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Regime change has been all the rage. In Bangladesh, we experienced regime ‎change in 1990. The evil dictator, Genral Ershad, was deposed by "people power" on ‎December 6th. But wait! Who propped him up for nine long years as evil dictator? Our ‎western donors. And who toppled him? The embarrassingly same answer. ‎

And weren't there only three democracies in sub-Saharan Africa in 1989, and 30 ‎in 1991? And haven't anthropologists like Patrick Chabal and Jean-Pascal Daloz, as well ‎as newspapers like The Economist, linked the domino-like decline of dictators to the ‎western aid tied to multi-party elections coupled with the collapse of communism? ‎

And then came the Gulf War, and a dozen years later, the emancipation of Iraq, ‎the regime change of all regime changes. From now on, we were expected to be ‎democratic and egalitarian - to kick our nasty hierarchic habits picked up over several ‎thousand years, to level man, woman and child (well, maybe not child) to the same ‎height, or raise them to it, depending on your perspective. ‎

There is no such thing as history; there is no such thing as culture; there is no such ‎thing as language. There is only democracy. ‎

This was the new, imperial message. ‎

Unfortunately, in Bangladesh, fifteen years of freedom have produced two ‎dictators where there used to be one - two veritable royal families in a latter-day War of ‎the Roses. It seems that you can't kill language, culture and history - no matter how ‎many people die (and around forty people have already died in political violence before ‎the next elections) or how much money donors pour into the country (of which, ‎according to studies by a noted economist, only 25% reach the poor; 30% go to foreign ‎consultants and suppliers, and the remainder purchase the loyalty of the elite). ‎

Let's confine ourselves to language - that eternal Orphic song, flowing with ‎Daedal harmony, to quote Shelley. ‎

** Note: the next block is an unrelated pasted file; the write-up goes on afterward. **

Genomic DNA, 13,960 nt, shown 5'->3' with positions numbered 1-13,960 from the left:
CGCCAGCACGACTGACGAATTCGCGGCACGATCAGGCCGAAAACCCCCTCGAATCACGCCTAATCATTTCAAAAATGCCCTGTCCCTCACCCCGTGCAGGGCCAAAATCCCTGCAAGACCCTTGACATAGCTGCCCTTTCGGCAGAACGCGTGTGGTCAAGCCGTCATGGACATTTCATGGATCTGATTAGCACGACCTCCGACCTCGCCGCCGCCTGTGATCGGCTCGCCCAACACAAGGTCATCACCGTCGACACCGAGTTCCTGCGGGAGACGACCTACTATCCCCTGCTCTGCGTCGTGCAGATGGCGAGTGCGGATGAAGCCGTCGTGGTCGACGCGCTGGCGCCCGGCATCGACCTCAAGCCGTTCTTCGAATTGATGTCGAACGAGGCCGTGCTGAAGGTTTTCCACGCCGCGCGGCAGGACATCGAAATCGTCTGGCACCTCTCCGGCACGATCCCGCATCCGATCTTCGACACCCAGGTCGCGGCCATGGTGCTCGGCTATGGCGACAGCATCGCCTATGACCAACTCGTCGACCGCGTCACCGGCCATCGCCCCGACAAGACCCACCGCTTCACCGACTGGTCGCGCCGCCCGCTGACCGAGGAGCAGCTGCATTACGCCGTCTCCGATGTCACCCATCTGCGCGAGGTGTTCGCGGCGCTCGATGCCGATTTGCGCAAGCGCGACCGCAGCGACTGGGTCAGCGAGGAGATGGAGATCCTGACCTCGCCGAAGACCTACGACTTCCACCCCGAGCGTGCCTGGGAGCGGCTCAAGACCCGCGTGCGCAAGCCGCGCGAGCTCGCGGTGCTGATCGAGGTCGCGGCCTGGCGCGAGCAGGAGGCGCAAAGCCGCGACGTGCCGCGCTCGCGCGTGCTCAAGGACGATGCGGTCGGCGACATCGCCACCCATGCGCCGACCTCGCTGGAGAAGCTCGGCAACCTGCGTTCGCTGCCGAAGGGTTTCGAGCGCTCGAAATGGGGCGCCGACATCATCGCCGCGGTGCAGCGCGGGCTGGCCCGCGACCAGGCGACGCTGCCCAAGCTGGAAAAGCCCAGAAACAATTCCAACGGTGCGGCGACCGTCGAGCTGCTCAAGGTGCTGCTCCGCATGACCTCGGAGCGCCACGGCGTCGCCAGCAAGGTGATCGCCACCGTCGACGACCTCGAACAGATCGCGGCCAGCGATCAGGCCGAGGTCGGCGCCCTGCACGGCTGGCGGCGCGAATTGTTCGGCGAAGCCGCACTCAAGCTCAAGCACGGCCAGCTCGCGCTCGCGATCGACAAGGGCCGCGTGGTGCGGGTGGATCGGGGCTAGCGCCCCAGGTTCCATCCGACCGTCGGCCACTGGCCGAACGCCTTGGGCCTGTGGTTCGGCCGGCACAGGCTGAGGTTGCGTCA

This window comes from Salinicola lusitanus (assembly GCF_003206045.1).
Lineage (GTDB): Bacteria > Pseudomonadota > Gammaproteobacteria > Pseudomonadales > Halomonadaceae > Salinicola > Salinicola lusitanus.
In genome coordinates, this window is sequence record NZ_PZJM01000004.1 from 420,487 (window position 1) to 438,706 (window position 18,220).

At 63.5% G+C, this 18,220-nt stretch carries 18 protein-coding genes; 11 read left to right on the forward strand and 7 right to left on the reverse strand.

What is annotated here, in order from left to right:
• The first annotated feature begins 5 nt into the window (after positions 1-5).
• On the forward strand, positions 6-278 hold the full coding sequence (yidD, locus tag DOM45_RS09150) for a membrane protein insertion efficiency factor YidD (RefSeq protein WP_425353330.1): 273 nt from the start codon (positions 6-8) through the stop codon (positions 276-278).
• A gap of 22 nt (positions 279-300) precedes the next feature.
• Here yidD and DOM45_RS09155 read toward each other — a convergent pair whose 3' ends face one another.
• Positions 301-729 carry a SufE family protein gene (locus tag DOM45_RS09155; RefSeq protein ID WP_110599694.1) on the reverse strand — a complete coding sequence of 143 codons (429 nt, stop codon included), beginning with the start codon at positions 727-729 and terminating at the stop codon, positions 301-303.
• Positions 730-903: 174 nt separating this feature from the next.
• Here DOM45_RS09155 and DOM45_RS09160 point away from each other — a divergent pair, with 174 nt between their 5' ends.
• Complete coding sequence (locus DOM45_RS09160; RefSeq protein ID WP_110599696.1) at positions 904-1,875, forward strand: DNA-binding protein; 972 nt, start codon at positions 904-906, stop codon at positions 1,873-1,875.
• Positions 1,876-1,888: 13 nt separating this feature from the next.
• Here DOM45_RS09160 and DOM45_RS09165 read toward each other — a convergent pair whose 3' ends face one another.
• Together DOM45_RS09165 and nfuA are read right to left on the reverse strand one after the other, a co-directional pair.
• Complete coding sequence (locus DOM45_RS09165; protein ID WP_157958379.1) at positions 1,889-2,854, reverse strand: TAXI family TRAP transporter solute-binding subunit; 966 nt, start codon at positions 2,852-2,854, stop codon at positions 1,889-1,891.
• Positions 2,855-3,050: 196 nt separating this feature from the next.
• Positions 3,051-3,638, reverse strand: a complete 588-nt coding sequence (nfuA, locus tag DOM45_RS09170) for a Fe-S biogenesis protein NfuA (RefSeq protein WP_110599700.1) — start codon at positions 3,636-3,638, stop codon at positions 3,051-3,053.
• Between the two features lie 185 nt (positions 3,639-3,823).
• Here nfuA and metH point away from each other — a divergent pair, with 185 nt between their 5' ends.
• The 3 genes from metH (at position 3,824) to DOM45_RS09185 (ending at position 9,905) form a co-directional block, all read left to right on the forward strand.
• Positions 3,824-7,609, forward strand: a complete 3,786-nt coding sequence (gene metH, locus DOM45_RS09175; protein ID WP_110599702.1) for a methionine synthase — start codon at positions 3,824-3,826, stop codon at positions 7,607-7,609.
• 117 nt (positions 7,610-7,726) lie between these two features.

The most important thing to realize is that - we cannot translate between ‎languages. Thus, words such as 'democracy', 'vote', 'accountability', 'representation', ‎and 'parliament' cannot be translated into other languages. ‎

Hence, we have been forced to adopt an ostensive definition of democracy. ‎Democracy means that: the ballot box. This ostensive definition has led to the winning of ‎the ballot box by fair means and foul (mostly foul). For the meaning of a word, as a wise ‎philosopher pointed out some time ago, cannot be given by ostension, but depends on the ‎‎- social - rules guiding the use of that word. Meaning is a social entity, and since an ‎entire society - and its history and culture - can never be exported, no amount of regime ‎change can export the meaning of a word. Indeed, ccommentators such as Ayesha Jalal ‎and the Mahbubul Haq Centre have observed that democracy in South Asia is an empty ‎ritual. Just so. As Willard Van Orman Quine pointed out: "...people feel drawn to a ‎mentalistic account of language, despite the conspicuous fact that language is a social ‎enterprise....". ‎

Take the word 'you'. In Bengali, there are three of these pronouns; in Farsi ‎‎(Persian) there are two. My Iranian friend tells me that she could never even think of ‎sitting across from her grandmother at dinner and calling her "to" instead of "shoma"! ‎Yet in egalitarian English, "you" would be perfectly acceptable to grandma. The ‎implication for a Persian-speaker and Bengali-speaker is that there can be no dissent - the ‎language precludes dissent, since one must not argue with elders, and elders should only ‎dictate to youngsters. The ideal is obedience. ‎

The Bengali translation of the verb 'sit' would be bosha. But translation would ‎not reveal how the word is used. The pronoun discriminates carefully between equals, ‎inferiors and superiors as 'apni', 'tumi' and 'tui' respectively; and so does the ‎verb! The language reflects and reinforces the social hierarchy.‎

"Apni boshun" would be used with a superior; "tumi bosho" with an equal; and "tui bosh" with an inferior or an intimate. Yet the English translation would, in each case, be "Sit"!